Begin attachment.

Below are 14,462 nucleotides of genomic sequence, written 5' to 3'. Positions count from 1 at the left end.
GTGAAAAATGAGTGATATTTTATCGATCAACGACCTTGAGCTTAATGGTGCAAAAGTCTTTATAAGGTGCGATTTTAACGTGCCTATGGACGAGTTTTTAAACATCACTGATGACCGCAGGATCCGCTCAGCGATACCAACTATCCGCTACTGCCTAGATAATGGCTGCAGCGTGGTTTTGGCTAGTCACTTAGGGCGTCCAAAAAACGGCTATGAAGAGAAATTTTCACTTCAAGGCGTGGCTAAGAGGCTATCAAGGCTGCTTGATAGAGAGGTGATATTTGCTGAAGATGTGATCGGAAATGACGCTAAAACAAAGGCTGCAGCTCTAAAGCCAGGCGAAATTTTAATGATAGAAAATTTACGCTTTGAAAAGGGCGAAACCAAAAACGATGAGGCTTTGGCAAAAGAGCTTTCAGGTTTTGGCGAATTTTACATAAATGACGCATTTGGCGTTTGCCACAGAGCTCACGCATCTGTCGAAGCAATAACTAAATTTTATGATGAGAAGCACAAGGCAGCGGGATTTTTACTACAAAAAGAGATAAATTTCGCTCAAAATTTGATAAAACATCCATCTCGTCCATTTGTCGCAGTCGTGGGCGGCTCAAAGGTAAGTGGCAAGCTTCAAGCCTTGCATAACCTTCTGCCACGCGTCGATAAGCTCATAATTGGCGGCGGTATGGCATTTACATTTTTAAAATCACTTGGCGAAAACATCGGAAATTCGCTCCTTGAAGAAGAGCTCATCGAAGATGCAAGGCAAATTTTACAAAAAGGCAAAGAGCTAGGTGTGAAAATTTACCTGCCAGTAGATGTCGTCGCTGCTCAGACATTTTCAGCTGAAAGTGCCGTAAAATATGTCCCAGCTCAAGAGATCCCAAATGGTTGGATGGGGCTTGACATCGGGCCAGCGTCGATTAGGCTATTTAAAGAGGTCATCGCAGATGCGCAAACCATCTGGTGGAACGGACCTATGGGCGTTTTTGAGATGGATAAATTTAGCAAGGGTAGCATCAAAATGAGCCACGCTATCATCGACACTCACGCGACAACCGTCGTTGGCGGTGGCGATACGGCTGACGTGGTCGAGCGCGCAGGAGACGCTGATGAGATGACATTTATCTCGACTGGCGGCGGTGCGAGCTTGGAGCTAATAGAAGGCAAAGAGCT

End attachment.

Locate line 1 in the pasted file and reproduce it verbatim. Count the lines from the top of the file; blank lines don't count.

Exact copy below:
Below are 14,462 nucleotides of genomic sequence, written 5' to 3'. Positions count from 1 at the left end.